Ugo Monye is the Hero of the Week for his fantastic defensive effort against Matt Smith in the Quins victory over Leicester. The winger held up Smith on the try line, and then proceeded to drive him back, showing great strength and defensive technique, and prevented a try which could have easily swung momentum in the game back to Leicester.

There were incidents of questionable refereeing up and down the country, but none that truly warrant the Villain of the Week accolade. However, the line judge that missed Brown’s foot being in touch is the closest to the (dis)honour I could see this week, as that missed call was the catalyst for the momentum swing that saw England take control of the game.

by Alex Shaw (@alexshawsport)

Photo by: Patrick Khachfe / Onside Images

9 thoughts on “Best of the Weekend: England battle to victory over Australia

  1. Jesus. A marginally bad call gets the lines the villain of the week prize? Are we not going a bit OTT over this. Toomi essentially missed touch if he’d not gone for such lenght Brown would not have got near it. If the Aussie chase had been better the subsequent lineout would have been on half way not close to their line. If the Aussie’s had not made a hash of the lineout, Genia would have cleared his lines.

    I’m in no way excusing England’s rusty performance but both “controversial” decisions, Brown in touch and Hartley’s block, were marginal as to expect England’s home advantage to count. I’ve seen more blatant obstructions than that. For once Hartley showed some guile which is pleasing given his usual blatant penalties.

  2. Well said Benjit.

    I was a mistake from the Touch judge, but a better kick would have nailed an Aussie lineout, irrespective of what Brown could do.

    I though Hero of the Week would be the medic who brought on the Oxygen for Steve Thompson after his mammoth effort :-)

    Or possibly Tony Spreadbury who allowed, in a perfect example of “sympathetic” refereeing, the ball carrier at least a quadruple movement to score the Aussie try in the same game.

  3. Australia had possession twice between the TJ’s foul-up and Robshaw scoring the try. I think Hartley is more deserving of the VotW award frankly, he is sailing very close to the wind lately and I think it won’t be long before his various indiscretions cost England a game (as they *may* have cost Saints the AP title last season). I don’t think even Hartley deserves the VotW to be honest, it was slightly cynical and very definitely got the rub of the green, but we deserved to be higher on the scoreboard from the penalties so it kind of comes out in the wash ultimately.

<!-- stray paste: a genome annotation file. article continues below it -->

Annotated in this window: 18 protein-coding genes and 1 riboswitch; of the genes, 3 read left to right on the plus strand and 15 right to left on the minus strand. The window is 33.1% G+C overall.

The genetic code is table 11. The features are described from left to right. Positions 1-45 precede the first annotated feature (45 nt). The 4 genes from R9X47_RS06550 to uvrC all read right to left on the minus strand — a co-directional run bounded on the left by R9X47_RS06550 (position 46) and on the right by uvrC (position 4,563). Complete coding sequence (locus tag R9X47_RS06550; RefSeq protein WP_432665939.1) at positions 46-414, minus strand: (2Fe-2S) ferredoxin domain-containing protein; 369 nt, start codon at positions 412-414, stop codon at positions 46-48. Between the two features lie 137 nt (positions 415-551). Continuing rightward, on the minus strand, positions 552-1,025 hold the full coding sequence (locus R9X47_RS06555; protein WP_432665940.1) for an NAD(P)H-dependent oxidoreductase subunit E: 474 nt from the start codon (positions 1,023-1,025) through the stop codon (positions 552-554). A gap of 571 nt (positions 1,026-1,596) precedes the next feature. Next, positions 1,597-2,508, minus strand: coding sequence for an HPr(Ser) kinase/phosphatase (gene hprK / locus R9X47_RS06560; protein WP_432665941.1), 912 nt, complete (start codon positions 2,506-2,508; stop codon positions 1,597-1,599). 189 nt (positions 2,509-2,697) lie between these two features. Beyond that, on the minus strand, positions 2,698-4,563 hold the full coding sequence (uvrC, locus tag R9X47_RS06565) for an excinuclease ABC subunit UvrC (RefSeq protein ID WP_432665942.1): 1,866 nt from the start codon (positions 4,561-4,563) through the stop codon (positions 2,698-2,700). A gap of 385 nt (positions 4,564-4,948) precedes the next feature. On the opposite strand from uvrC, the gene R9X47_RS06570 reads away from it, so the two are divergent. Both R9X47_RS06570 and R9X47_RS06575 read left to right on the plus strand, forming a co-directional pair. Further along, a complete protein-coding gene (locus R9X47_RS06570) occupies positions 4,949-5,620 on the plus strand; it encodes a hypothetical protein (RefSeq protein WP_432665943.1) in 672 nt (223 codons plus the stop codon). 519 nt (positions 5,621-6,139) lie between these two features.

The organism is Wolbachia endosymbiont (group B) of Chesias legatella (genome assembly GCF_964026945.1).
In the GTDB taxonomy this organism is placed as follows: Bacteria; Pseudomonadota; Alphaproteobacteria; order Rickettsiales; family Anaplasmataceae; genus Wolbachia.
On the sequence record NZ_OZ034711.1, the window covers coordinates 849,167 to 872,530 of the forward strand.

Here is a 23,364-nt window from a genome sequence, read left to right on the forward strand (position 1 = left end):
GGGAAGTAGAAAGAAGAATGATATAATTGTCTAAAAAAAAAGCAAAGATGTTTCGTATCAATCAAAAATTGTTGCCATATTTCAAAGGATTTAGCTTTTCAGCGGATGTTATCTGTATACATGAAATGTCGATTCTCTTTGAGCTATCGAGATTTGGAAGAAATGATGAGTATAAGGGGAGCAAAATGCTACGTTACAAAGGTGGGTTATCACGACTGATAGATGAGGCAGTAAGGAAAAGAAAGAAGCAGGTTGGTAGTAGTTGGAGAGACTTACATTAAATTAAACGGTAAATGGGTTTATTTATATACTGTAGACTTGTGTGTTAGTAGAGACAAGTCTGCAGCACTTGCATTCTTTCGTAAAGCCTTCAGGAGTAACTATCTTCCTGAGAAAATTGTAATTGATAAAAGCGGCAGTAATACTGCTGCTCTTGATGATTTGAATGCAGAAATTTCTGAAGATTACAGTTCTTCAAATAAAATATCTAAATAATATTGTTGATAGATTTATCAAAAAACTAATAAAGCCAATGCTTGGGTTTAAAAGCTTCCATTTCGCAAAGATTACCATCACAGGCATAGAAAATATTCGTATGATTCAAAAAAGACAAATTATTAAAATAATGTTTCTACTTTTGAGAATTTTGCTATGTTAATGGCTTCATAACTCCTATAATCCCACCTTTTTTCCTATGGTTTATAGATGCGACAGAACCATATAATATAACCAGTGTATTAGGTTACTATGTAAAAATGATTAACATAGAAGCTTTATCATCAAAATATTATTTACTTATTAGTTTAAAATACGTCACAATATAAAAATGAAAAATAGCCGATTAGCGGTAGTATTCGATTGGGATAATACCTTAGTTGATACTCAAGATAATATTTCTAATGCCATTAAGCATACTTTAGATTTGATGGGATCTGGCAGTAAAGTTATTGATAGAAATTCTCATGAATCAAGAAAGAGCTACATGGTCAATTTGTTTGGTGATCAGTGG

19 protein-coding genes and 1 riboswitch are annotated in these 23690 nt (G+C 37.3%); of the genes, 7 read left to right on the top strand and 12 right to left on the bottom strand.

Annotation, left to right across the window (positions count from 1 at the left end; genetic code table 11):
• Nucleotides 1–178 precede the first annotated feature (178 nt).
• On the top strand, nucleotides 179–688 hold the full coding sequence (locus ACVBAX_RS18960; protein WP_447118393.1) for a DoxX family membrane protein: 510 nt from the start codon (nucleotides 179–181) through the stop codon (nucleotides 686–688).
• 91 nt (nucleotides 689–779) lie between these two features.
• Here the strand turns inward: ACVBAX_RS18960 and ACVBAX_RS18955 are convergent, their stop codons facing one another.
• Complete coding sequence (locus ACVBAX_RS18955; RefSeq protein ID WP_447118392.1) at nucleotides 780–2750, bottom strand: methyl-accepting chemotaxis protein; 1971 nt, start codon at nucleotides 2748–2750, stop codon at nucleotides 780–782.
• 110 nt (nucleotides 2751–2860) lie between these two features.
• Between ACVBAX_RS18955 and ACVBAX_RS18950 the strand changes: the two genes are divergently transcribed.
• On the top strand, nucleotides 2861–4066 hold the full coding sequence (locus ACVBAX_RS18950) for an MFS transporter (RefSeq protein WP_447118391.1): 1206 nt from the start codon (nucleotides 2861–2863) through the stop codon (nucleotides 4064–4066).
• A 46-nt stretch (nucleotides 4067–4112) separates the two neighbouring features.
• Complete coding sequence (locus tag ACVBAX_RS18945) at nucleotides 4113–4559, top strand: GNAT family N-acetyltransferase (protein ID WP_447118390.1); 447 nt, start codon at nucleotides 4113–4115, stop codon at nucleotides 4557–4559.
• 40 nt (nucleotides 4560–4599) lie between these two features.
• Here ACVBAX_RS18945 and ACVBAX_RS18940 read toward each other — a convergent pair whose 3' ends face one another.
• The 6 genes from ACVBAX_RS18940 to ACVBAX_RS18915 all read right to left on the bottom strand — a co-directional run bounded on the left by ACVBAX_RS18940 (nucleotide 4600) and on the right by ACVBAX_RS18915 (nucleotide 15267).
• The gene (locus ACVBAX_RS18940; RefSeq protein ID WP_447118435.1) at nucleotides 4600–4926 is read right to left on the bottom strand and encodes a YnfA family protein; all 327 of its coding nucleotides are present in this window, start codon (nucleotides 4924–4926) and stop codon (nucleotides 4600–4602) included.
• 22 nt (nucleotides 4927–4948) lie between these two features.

4. I wonder, do touch judges feel empowered at all in what they do? How often have we all been at matches and seen the exact same thing happen? There are loads of occasions when forward passes, offsides, etc. could be called by the AR but never seem to be. Is there some sort of pecking order that we don’t see – they only get involved when it’s clear the ref wants them involved?

    As for the incident – I think he’s the villain because now it’s being talked about. I think Eng would have won anyway – collective villains of the week for me are Aus who looked terrified to run the ball in the second half, thus robbing everyone of a chance to see a potentially thrilling and topsy turvy second half.

    1. That’s an excellent question Brighty. I’ve often wondered why they aren’t used more, particularly in the context of checking the side of the scrum opposite the ref. They are often in a perfect position to spot binding problems, collapses, etc and yet are never used

      More generally, does Mr Clancy understand the concept of off-side? Certainly he didn’t seem to think it was worth enforcing

  5. Have to agree with binning this refereeing nonsense. Neither call was blatantly wrong – both were marginal. I bet if you have a close up of the touch judge, he was looking at the ball not Browns feet. Mistake made but I’ve seen worse. Hartley was marginal. I thought the try was going to be overruled when I was watching, but Hartley didn’t step into the player or change course. Seen them given and seen them not given. Whether the aussies should have had 15 players on the pitch after repeated warnings in the first half was a moot point, but then Clancy seemed to adopt a consistent approach to be lenient – Hartley and Yarde are examples of this. He was therefore consistent, which is what all of us supporters cry out for all of the time. So leave the reffing alone and concentrate on the rugby (or lack thereof!)

    Thought hero of the week should be NZ for showing how to beat Japan without a full strength team.

  6. Um I would put the whining Aussies as the villains of the week as they were constantly in the ear of the ref when things wern’t going their way.